# of Pages: 357
Time it took me to read: 4 days
# of pages a day to finish in a week: 51
Rating: 4 out of 5
The war between the Greeks and the Trojans has been going on for ten years. The citizens of Troy are besieged in their own walls and everyone from the lowliest servant to the king himself is hungry and tired, ready for the war to be at its end. And though there is no one inside the walls that isn’t affected by the war, sisters Marpessa and Xanthe have other problems of their own. Marpessa is a servant dear to Helen, the face that launched a thousand ships, while Xanthe is nursemaid to Astyanax, son of Andromache and Hector, crown prince and hero of Troy.
One day while Xanthe helps tend to the wounded soldiers, she is unable to escape Eros’ arrow and falls hard for Alastor, one of her patients. And that moment, while it may not change the outcome of the war, will change the lives of both sisters and many others just trying to get through each day as the Trojan war goes on and on.
When my friend Emily handed me this book in Barnes and Noble a few weeks ago, I knew instantly that I couldn’t leave the store without buying it. I am a huge fan of the Greek classics, you know, Iliad and Odyssey and Athenian tragedy. I’ve been to Greece twice now, it’s my favorite country ever. Anyway, whenever I see any sort of book in the YA section that has anything to do with Greek mythology, I’m sold before I even read the blurb. A book called Troy, when my favorite myth is the Trojan War? Yeah, I actually don’t even think I read what it was about before purchasing it.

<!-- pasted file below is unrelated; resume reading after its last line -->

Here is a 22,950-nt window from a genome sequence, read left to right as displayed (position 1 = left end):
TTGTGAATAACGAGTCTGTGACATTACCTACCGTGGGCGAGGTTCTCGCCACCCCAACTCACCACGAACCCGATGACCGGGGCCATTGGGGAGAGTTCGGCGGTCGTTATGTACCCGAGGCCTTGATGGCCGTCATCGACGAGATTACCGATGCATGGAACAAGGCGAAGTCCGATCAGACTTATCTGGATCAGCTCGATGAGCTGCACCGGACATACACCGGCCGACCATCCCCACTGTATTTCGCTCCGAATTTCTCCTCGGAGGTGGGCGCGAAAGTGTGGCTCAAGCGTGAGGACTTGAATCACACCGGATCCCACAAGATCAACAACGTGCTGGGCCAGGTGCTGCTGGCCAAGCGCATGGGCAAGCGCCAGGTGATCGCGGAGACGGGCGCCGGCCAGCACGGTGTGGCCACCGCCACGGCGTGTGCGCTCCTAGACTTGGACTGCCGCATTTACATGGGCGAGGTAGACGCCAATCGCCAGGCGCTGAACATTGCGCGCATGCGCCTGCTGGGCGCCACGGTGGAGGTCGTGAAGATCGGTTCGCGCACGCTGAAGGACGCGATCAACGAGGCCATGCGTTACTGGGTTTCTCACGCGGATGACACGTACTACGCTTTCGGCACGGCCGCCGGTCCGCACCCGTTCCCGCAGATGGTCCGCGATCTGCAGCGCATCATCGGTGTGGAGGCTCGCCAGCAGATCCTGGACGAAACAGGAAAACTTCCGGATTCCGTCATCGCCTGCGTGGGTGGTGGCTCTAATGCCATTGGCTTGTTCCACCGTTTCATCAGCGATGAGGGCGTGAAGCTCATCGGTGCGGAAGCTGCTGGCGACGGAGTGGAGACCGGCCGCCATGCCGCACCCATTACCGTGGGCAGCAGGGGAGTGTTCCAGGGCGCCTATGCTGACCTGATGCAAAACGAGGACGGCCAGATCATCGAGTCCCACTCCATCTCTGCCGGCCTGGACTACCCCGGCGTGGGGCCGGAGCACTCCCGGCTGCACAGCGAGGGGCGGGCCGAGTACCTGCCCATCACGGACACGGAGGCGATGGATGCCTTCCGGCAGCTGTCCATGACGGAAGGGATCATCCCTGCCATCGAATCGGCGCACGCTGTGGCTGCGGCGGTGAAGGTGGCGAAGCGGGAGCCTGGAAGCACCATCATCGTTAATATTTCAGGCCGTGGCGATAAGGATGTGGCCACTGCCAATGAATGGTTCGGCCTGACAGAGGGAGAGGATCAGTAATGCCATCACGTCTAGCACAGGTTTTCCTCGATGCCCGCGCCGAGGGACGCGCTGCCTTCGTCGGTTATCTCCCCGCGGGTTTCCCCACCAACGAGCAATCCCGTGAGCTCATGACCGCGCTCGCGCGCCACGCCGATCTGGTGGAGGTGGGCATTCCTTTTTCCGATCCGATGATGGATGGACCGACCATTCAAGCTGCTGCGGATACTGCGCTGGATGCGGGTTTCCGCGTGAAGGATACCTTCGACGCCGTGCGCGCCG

I can basically rant for a hundred years about the tragic death of the Greco-Roman classics. Years ago, in the 20th century, the classics were required reading material for most schools. Basically everyone had read at least the Odyssey, if not the Iliad and maybe even some Aeschylus and Euripides. But nowadays? Squat. And it’s a damn shame because the classics are still important and relatable, and if you get good translations, not even that difficult to read. I’m convinced the only reason we read Shakespeare still but not the Iliad is because Shakespeare is shorter.